My Painful Encounter With Homophobia in a Kenyan Government Hospital
5 min read | Apr 2022

My Painful Encounter With Homophobia in a Kenyan Government Hospital

All of my horrors were realized when I sought treatment for an STI.

African Son / Millennial / Progressive / Journalist

Being a journalist, I have, on several occasions, written about homophobia and the numerous struggles the Kenyan LGBTQ community encounters daily.

To survive in the largely conservative and homophobic society, gay people in Kenya are forced to live a rather secretive life and forego many things, including religion, education, family and employment. Most churches reject LGBTQ people; they face discrimination in schools, forcing many to drop out; many get rejected by families once they come out as gay; and government institutions are reluctant to employ gay people.

Just like in many African countries, the Kenyan public detests gay people to an extent of seeing them as outcasts. In Kenya, gays are held in utmost contempt. The Kenyan constitution lists healthcare as a human right that should be accessible and affordable to all Kenyans without any form of discrimination based on religion, gender, age, social status or tribe, but for gay people, this right is often and openly disregarded and violated. Under Kenyan law, homosexuality is outlawed, and government institutions and the public take advantage of this to humiliate, intimidate, harass and extort people believed to be gay or gay-friendly.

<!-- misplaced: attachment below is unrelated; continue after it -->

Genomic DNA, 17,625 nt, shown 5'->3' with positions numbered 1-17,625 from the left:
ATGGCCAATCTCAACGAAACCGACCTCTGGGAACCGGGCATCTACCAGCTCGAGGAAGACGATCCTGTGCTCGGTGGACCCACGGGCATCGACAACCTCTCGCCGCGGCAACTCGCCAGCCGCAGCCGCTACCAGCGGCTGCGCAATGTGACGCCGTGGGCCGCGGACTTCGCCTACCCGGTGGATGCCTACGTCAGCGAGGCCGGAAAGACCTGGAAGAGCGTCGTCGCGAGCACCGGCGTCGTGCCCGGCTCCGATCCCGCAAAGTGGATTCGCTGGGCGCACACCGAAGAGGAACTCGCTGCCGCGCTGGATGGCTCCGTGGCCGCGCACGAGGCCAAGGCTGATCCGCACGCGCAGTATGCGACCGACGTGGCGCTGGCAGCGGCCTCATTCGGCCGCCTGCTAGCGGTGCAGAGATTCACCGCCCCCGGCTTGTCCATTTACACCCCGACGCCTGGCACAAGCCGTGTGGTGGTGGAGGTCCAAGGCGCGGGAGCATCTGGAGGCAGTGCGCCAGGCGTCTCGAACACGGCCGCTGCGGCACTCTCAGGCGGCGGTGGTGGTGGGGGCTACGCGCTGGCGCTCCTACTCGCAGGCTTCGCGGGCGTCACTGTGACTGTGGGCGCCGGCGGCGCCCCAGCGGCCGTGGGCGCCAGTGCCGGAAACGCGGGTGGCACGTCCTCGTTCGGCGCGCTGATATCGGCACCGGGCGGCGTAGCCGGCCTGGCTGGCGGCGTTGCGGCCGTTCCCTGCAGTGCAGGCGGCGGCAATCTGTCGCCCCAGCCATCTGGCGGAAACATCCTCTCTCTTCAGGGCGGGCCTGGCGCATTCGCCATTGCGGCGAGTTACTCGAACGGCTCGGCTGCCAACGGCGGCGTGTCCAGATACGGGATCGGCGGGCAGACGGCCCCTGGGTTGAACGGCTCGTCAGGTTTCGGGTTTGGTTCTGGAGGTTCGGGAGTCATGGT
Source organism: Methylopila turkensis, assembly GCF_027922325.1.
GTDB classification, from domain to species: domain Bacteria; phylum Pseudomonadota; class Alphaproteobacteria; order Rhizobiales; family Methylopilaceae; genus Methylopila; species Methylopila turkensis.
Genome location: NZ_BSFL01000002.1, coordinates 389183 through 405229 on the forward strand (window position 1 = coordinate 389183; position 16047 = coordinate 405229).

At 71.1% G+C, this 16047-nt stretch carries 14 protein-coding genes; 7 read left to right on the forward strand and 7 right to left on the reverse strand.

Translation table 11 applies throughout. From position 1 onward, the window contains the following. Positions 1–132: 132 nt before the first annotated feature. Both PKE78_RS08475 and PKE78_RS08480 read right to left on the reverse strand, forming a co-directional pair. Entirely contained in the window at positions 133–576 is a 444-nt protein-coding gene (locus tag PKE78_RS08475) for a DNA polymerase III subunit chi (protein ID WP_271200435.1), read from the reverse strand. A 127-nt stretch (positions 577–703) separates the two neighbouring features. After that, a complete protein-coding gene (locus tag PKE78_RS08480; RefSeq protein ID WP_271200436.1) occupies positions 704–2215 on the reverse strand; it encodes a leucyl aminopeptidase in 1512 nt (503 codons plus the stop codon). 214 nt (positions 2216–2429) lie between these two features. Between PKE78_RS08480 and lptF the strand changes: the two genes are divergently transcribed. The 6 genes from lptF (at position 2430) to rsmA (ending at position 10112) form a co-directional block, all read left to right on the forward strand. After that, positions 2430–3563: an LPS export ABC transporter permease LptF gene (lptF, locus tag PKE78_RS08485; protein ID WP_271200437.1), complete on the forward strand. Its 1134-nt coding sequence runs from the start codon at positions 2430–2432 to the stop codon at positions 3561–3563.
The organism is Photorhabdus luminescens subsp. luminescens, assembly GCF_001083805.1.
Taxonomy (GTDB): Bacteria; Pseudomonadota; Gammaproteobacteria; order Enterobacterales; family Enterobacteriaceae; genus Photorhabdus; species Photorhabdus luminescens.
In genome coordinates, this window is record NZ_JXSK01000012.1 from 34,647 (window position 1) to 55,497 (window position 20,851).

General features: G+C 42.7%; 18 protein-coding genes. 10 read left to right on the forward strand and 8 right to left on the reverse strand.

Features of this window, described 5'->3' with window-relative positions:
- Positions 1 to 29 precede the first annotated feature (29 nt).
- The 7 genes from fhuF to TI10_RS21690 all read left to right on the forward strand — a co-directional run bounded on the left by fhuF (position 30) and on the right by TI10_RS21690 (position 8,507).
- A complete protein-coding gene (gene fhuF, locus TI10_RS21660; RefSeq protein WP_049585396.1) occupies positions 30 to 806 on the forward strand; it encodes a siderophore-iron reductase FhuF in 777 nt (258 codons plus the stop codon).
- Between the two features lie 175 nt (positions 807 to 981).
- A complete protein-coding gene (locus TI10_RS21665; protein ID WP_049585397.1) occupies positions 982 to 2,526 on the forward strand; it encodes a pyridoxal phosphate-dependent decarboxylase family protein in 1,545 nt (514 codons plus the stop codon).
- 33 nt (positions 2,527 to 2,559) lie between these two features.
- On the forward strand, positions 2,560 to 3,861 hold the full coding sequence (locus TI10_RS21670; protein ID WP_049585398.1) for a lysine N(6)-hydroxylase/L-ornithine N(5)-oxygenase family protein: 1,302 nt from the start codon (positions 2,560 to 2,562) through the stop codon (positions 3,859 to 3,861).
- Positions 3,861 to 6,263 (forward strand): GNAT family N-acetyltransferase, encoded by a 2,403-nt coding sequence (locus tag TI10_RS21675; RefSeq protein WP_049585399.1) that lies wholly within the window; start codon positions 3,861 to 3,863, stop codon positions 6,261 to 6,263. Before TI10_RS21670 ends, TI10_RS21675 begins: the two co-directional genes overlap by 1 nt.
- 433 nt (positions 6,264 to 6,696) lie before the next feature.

In Kenyan public hospitals and prisons, homophobia is rife. Ask any gay person in Kenya and they will tell you the two places they would wish not to visit are public hospitals and prison.

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I Was Refused Treatment Because I Had an STI

My experience with homophobia in a public hospital was a nasty one: It almost drove me into committing suicide. I’m thankful for the swift action from a gay support group; otherwise, mine would have been a nasty story.

What started as a simple rash on my genitals turned out to be the worst experience of my life. For weeks, I had experienced some sort of discomfort in my ass when walking or while sitting. The rashes had spread all over my genital area, and this got me worried. At first, I had assumed that maybe it was a simple allergic reaction that would disappear with time. But as days passed, the condition worsened, and after a month of suffering in silence, it was evident that something was not right.

Visiting a government hospital confirmed my worst fears: It turned out that I had contracted a sexually transmitted infection.